Home / Egypt / Qatar is using Mohamed Larbi Zitout to repeat in Algeria what happened in Egypt in 2011
Mohamed Larbi Zitout
Mohamed Larbi Zitout

Qatar is using Mohamed Larbi Zitout to repeat in Algeria what happened in Egypt in 2011

Earlier this month, Algeria’s Constitutional Council canceled the elections planned for July 4. The elections were intended to fill the slot left vacant by the former President, Abdelaziz Bouteflika, who was forced to resign on April 2. In the absence of an able candidate to keep safe the nation’s democratic setup, many are rising to claim for power, even though no candidate has been accepted by the Algerian population.

Algerian human rights activist and former diplomat, Mohamed Larbi Zitout is one such campaigner, who founded Algerian Rashad movement in order to bring reforms in Algeria. Zitout accused Saudi Arabia and the UAE of working to prevent the popular movement demanding President Abdelaziz Bouteflika not to run for a fifth presidential term. But in reality, what he is trying to keep under wraps is the financial and political backing his organization is receiving from the State of Qatar and the Islamic extremist organization, Muslim Brotherhood. From his ties with Qatar and Muslim Brotherhood, it can be deduced that more than him wanting to bring reforms in Algeria, he would be used by the two as a more pawn to manipulate power-game in Algeria and capture the oil and gas-rich reserves of the nation.

Egyptians see in Algeria a repeat of what happened to them in 2011. The army shunted Hosni Mubarak out of power, the opposition fractured, and the regime later returned with a vengeance. These are imperfect analogies.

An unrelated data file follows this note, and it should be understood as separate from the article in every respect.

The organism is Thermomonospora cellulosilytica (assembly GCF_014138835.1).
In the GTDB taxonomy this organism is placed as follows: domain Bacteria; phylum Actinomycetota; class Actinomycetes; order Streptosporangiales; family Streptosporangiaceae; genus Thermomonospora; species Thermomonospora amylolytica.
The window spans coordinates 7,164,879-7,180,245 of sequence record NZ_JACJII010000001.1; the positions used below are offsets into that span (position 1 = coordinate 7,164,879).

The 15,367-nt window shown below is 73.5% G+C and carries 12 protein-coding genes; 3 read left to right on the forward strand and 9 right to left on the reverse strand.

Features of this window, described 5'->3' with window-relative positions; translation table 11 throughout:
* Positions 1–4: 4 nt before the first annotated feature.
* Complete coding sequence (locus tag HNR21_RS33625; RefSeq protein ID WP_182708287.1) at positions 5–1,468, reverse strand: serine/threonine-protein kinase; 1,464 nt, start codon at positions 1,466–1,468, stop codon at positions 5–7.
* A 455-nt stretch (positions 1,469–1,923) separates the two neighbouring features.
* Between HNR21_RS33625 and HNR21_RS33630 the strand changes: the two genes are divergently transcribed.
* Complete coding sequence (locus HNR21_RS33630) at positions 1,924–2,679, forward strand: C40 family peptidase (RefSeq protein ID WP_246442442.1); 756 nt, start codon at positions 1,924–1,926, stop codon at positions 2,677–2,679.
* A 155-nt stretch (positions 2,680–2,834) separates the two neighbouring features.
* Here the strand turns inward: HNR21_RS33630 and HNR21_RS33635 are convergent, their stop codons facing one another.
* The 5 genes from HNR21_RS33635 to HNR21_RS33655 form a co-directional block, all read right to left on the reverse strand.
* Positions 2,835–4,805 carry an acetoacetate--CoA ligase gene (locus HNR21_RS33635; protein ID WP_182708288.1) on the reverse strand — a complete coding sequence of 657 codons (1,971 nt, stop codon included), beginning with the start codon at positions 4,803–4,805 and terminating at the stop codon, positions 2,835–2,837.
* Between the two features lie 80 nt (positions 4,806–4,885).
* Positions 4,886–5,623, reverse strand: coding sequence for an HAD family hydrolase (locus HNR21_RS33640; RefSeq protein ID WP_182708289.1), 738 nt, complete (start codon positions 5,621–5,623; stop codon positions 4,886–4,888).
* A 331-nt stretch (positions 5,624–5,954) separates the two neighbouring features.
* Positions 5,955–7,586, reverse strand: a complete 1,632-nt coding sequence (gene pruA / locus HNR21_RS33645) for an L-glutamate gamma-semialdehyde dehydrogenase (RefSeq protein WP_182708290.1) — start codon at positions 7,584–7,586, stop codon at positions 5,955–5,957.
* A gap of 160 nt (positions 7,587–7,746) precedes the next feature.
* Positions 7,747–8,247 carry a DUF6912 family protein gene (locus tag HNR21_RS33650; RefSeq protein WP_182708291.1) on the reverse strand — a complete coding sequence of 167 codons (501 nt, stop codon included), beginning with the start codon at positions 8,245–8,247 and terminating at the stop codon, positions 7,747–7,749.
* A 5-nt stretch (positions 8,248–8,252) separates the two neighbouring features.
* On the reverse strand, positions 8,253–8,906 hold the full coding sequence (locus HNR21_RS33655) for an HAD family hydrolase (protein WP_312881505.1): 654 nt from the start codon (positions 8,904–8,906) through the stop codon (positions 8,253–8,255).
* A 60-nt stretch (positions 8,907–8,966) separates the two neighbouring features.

After the revolution, Egypt’s politics became a trade-off between the army and the Muslim Brotherhood. Qatar is using Mohamed Larbi Zitout to repeat Egyptian history and use the state of turmoil for its own benefit. The North African country is entering a period of fraught with risk.

Bouteflika’s resignation was preceded by other empty promises of political reforms aimed at calming the masses. What Algerian needs is not the one who gives verbal commitment but one who is able to preserve civilian rule and restore the country’s freedom and national stability.

An umbrella organization comprising liberals, Islamists and trade unionists, to name just a few of the groups taking part in the protests, was created a few months ago on a vague platform of reforms, but it already seems to be falling apart. Getting rid of Bouteflika without bloodshed is not victory. The battle has just started.

Algerians need to observe closely the actions of those who are making huge claims. People need to stay united, especially until a new regime is embedded.

The peaceful transition to democracy is a rare scenario in the Arab world’s political set up, but Algeria could be an exception if it acts carefully.

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